Global seawater levels are rising and the low-lying coasts of the North Sea basin are amongst the most vulnerable in Europe. In our current moment of environmental crisis, the North Sea coasts are literary arenas in which the challenges and concerns of the Anthropocene are being played out.
This book shows how the fragile landscapes around the North Sea have served as bellwethers for environmental concern both now and in the recent past. It looks at literary sources drawn from the countries around the North Sea (Denmark, Germany, the Netherlands, and England) from the mid-nineteenth century onwards, taking them out of their established national and cultural contexts and reframing them in the light of human concern with fast-changing and hazardous environments. The six chapters serve as literary case studies that highlight memories of flood disaster and recovery, attempts to engineer the landscape into submission, perceptions of the landscape as both local and global, and the imagination of the future of our planet. This approach, which combines environmental history and ecocriticism, shows the importance of cultural artefacts in understandings of, and responses to, environmental change, and advocates for the importance of literary studies in the environmental humanities.
This book will be of great interest to students and scholars of the Environmental Humanities, including Eco-criticism and Environmental History, as well as anyone studying literature from the Germanic philologies.
Table of Contents
Introduction. On the Edge of the North Sea 1. Against the Tide: Living with the North Sea 2. Conquest and Control: Engineering the Anthropocene on the North Sea 3. A Sense of Place in the Anthropocene: W.G. Sebald and East Anglia 4. Landscape as Palimpsest: East Anglia in British "New Nature Writing" 5. Causeways to the Past: Anthropocene and Memory in Contemporary Novels 6. Under the North Sea: Petrospectral Futures Conclusion. The Literary Imagination in the Environmental Humanities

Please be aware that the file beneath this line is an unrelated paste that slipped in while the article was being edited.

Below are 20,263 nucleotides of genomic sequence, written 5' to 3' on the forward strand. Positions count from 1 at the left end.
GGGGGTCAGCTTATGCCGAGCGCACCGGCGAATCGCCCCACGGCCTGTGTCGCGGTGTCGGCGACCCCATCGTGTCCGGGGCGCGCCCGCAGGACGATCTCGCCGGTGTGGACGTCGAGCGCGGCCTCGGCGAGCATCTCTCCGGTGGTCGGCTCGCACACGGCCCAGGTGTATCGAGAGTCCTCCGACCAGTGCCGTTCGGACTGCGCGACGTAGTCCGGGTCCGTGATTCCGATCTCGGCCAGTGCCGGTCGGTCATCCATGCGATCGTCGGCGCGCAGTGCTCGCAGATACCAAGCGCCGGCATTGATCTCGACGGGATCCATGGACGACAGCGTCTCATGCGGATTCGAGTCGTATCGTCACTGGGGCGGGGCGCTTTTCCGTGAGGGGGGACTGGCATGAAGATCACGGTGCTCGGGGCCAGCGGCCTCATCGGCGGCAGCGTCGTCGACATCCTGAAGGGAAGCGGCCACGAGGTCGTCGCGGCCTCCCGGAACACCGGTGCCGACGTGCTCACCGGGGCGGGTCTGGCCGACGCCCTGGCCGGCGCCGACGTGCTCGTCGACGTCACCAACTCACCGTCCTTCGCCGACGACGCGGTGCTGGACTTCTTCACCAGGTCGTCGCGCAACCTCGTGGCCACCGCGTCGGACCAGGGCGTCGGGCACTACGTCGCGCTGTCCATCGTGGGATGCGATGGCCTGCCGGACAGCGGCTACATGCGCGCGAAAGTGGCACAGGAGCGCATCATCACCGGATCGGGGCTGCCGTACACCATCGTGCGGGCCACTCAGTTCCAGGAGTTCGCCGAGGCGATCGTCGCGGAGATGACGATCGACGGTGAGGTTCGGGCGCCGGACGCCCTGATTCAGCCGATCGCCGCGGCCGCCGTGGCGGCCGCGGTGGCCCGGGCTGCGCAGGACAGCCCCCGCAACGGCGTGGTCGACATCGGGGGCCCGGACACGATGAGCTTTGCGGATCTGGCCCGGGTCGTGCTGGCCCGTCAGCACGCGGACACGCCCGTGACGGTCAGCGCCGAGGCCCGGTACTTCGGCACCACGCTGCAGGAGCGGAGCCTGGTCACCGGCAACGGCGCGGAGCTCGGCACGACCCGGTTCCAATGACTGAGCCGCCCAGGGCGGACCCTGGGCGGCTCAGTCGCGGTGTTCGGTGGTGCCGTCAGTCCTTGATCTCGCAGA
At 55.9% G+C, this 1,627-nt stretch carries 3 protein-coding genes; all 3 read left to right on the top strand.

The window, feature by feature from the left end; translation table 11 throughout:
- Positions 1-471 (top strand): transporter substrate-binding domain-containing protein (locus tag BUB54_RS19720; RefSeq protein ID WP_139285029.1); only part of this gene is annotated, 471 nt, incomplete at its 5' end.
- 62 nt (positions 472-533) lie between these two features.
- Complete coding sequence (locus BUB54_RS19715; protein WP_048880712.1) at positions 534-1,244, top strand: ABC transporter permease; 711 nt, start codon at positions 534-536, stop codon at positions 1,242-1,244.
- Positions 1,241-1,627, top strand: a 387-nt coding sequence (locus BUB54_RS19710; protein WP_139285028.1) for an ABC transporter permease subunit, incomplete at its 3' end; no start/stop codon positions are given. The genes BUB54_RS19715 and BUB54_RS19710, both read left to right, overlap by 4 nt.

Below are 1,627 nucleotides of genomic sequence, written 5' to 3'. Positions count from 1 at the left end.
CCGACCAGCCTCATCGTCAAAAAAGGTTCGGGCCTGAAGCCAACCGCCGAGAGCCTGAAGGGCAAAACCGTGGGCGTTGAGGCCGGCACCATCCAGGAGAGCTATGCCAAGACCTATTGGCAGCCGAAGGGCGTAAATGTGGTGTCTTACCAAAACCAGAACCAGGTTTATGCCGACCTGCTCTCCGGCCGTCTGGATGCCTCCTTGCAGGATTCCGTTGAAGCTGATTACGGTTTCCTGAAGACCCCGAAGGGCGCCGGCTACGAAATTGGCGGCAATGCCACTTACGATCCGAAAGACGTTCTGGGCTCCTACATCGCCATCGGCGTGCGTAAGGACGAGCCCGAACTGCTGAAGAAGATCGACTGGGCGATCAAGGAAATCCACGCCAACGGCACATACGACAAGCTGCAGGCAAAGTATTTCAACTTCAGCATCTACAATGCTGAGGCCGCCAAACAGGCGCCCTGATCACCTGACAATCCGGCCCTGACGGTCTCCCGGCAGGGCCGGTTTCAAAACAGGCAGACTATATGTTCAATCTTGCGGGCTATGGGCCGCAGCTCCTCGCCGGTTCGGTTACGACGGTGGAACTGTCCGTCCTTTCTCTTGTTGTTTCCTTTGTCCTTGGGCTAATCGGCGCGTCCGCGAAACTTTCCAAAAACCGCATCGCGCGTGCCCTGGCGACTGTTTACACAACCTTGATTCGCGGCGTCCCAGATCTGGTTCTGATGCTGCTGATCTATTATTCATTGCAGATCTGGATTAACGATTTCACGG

Katie Ritson is Managing Editor at the Rachel Carson Center for Environment and Society, LMU Munich.
"In evocative and moving prose, The Shifting Sands of the North Sea Lowlands takes us down rivers and along coasts, through mudflats, silt, and fenlands, to explore the remarkable littoral landscapes and literary imaginations of the North Sea Lowlands. In Ritson’s reading, these ever changing places and the diverse texts they have animated and inspired offer up an incredible richness of possibilities both for understanding our pasts and for crafting shared futures in this Anthropocene epoch." — Thom van Dooren, Department of Gender and Cultural Studies and Sydney Environment Institute, University of Sydney, Australia
"Where does the Anthropocene tell its stories? And who are the storytellers? With the skill of a novelist and cutting-edge trans-disciplinary methodology, Katie Ritson finds the answers to these questions in the eloquent landscapes of the North Sea Lowlands, where sands and waters, nature and history, human creativity and ecological predicaments merge into one another. Vis-à-vis with the combined imagination of elements and literature, The Shifting Sands of the North Sea Lowlands is one of the best examples of how the environmental humanities can contribute to shaping the generous imaginaries we need in a time of shifting horizons." — Serenella Iovino, co-editor of Environmental Humanities: Voices from the Anthropocene and Italy and the Environmental Humanities: Landscapes, Natures, Ecology
"Bringing together both environmental history and ecocriticism, The Shifting Sands is an example of the best kind of environmental humanities scholarship, steeped in both disciplines and traditions." - Astrid Bracke, HAN University of Applied Sciences, Netherlands